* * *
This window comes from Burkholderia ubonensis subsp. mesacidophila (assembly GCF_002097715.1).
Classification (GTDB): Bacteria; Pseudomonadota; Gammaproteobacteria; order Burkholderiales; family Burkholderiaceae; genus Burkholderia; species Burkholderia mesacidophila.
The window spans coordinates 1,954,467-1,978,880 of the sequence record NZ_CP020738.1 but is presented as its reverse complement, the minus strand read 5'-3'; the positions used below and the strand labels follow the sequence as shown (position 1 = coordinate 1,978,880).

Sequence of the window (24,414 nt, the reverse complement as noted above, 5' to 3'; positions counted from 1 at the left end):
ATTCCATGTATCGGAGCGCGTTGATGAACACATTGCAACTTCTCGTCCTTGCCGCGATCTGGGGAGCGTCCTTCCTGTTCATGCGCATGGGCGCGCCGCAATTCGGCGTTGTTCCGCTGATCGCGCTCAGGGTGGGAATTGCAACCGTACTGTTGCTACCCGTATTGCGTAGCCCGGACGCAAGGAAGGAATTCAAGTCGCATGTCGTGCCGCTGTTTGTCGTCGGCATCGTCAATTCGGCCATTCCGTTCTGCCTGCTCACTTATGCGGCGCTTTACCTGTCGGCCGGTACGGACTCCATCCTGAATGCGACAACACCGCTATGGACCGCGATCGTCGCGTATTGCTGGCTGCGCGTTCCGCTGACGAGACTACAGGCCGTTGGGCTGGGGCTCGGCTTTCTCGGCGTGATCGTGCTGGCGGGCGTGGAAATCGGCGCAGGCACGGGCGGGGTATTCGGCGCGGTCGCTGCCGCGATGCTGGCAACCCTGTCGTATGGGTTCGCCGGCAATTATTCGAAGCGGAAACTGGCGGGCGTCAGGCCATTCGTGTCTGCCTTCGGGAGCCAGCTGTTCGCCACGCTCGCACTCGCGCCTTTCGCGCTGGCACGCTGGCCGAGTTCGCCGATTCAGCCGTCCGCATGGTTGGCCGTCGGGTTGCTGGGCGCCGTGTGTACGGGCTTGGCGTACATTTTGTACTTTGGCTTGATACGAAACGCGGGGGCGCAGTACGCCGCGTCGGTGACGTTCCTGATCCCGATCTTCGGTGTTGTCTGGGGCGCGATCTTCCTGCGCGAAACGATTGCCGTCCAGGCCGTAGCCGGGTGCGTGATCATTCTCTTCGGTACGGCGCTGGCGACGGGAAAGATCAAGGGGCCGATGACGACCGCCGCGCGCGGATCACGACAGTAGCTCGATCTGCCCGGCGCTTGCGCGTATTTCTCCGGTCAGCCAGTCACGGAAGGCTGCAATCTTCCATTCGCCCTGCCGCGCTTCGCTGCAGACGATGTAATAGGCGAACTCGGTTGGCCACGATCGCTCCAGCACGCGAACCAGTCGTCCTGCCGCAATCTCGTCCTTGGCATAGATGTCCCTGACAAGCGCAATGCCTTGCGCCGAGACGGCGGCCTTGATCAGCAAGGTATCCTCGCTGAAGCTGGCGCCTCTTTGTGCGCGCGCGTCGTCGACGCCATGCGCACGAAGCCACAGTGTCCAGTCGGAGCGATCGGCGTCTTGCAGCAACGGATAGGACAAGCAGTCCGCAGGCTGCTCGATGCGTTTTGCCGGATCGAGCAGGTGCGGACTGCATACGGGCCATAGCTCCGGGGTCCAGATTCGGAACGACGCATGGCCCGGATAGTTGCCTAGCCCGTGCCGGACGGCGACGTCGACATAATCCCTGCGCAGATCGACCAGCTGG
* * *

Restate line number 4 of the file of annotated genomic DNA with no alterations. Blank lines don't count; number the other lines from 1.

Sequence of the window (24,414 nt, the reverse complement as noted above, 5' to 3'; positions counted from 1 at the left end):